I’m also a raving to-do-lister, everything feels less insurmountable once it’s down on paper: I can categorise, compartmentalise and tick off, so I don’t waste time worrying about what I’ve not done when I could be enjoying myself. Because I mainly just want to be enjoying myself.

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How would you describe your style and what are your wardrobe staples?

Right, I’m going to describe my style as ‘all the princes’. The 90s fits, retro sportswear and bright prints of the Fresh Prince; the preppy white shirts, cutesy dungaree cuts and soft tailoring of little Prince George; and the pure flamboyance, bling and love of overstated glam of (The Artist Formerly Known As) Prince.

All this said, we’ve been in lockdown for a year and I’ve mainly been gliding around my house in a smock that no-one ever needs to see.

What is your beauty routine?

I use skincare by REN mainly. Twice a day double cleanse, serum, moisturiser, and a lovely Mimi Luzon facial oil packed with vitamins and Fenty Beauty night cream before bed. A couple of times a week I use Current Body Hyaluronic Acid on the dryer bits like my forehead and nose.

It all comes down to hydration, stress and hormones: my skin always looks best when I do a bunch of moisturising things, massage my face, drink lots of water, sleep well, exercise, am happy and crucially not on my period. I made my peace a while ago with the fact that some of those things are easier said than done and some of them I can’t control, but also with the fact that how I look is way less important than how I feel.

I guess you could say my beauty routine is to do fun stuff with great people, laugh lots, work hard and be kind: because when I’m stimulated, invigorated and exhilarated, that’s when I feel beautiful. (But yes, also hydrate).

Guilt-free lockdown purchase?

Considering the amount I’ve saved by not going out or travelling, there is no purchase at this point that could make me feel guilty! I ordered a lot of takeaways during lockdown which I absolutely do not regret, in contrast to the tonne of workout gear which I well-meaningly purchased but realistically could live just fine without, and for which I ultimately have no drawer space. Had ample space for the takeaways though didn’t I, so I think we can all agree on the clear winner here.

Also, seriously great purchase: I bought a microphone pop guard, turns out I spit my plosives out a lot.

What’s the item you couldn’t live without?

Headphones - is there any better feeling than music, al fresco, on the move?! I think not!

How do you treat yourself?

Every morning I put on a banger and I dance around my kitchen like no-one’s watching (no-one is, I live alone). And no matter what you are going through, no matter what’s stressing you out or what you have to do that day, that is three and a half minutes of pure, unadulterated joy that no-one can take from you. Works a treat.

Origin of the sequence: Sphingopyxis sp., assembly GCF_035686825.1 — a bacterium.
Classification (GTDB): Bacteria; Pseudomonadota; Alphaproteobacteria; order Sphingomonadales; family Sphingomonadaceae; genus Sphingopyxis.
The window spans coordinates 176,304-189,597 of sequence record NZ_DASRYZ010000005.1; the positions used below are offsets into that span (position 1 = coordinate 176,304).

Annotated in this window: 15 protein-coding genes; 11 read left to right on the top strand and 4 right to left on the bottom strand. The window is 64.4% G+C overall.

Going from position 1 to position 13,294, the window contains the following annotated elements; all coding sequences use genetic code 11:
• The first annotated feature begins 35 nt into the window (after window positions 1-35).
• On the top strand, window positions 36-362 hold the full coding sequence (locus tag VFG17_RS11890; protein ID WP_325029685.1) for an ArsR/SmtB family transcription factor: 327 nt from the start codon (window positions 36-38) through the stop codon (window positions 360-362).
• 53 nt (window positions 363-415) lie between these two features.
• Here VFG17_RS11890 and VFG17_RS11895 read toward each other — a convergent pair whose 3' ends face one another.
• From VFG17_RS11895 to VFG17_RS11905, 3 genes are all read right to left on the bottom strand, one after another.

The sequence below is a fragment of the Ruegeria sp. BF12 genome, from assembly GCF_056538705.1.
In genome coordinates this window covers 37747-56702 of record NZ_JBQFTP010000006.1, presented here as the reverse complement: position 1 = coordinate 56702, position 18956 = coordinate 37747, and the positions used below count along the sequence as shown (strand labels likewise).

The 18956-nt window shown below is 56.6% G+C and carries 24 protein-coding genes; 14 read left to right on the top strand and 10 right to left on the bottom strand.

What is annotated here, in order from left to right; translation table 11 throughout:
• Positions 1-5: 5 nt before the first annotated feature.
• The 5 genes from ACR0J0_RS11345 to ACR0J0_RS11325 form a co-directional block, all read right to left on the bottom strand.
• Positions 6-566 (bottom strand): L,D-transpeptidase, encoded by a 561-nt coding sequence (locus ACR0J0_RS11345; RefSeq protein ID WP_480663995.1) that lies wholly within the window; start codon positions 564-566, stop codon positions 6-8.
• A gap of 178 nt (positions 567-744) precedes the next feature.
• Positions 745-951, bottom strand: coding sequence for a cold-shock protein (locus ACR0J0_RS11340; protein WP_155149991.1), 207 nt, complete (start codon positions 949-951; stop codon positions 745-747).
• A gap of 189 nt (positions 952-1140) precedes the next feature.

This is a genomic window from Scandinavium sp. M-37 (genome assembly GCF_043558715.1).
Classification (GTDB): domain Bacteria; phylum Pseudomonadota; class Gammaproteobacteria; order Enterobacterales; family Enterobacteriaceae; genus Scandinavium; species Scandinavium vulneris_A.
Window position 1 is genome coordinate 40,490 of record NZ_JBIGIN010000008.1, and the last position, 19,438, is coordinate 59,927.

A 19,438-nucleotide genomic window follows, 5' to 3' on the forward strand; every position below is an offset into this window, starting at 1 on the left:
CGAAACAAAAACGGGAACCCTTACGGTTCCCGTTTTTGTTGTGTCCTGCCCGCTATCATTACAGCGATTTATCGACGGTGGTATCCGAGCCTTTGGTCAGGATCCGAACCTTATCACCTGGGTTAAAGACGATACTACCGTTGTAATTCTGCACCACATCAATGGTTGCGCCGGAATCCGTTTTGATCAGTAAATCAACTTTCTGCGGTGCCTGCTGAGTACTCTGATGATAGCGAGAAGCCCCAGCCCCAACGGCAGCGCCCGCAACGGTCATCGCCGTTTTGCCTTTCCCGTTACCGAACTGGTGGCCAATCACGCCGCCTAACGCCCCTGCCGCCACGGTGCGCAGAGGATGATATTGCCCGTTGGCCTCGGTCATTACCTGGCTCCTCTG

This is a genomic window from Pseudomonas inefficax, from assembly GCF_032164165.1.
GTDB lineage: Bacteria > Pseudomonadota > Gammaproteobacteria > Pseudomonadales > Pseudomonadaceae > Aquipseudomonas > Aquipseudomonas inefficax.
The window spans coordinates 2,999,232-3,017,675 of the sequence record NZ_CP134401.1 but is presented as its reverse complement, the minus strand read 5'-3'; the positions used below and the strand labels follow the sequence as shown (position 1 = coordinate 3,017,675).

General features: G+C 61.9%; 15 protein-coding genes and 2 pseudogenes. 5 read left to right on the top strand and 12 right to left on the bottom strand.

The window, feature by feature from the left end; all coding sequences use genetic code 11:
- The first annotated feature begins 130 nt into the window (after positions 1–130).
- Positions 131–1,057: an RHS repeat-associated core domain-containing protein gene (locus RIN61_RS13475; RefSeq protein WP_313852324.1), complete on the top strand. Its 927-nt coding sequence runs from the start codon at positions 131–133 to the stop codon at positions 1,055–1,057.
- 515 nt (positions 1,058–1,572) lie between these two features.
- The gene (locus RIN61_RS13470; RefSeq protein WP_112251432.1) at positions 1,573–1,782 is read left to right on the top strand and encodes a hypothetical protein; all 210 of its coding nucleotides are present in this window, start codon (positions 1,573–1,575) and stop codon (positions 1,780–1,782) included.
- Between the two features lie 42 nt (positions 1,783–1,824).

What are you reading?

Many, many books. I’m a judge on the 2021 Women’s Prize For Fiction, alongside the incredible Bernardine Evaristo, Elizabeth Day, Sarah-Jane Mee and Nesrine Malik, and we’ve just announced this year’s spectacular shortlist, having whittled 144 submissions down to six. For the last five months I’ve spent every spare minute of every day getting lost in the myriad worlds of these novels. At a time when we couldn’t leave our own four walls, this escape couldn’t have been more welcome. Check out the longlisted books as well as the shortlist, there’s something for everyone on there; escape and enjoy!

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What’s your advice for those wanting to get into presenting?

There is no prescribed route into presenting. I was working as a print journalist before I gave broadcasting a go, and spent years behind the camera in production while building up on-screen credits, but I know so many others with totally different experiences. I am a massive advocate for building up an arsenal of production skills (scripting, editing, shooting etc), as not only will you be valuable to broadcasters in several capacities (working on the news and entertainment desk for production companies like ITN and Box, they needed us to produce and present our packages in their entirety), but you’ll also have a better understanding of what everyone’s job is on set when you’re presenting, which massively helps the process, and is just generally professional and respectful.

Above all, my advice is to work out what you believe in, what you stand for, and what makes you unique and be proud of that, work with that. I spent a long time dampening down parts of my character, education and emotions because I didn’t think it fitted the mould of a youth TV and radio presenter, when in fact harnessing my weirdness, nerdiness and sensitivity is what makes me able to bring lightness to difficult subjects, something so crucial for Life Hacks on Radio 1, the show that feels so comfortable its like I’ve found a home. So be yourself, because then when a show is right for you it will be SO right for you; you’ll absolutely smash it and have a ball while you’re at it. Life’s too short not to.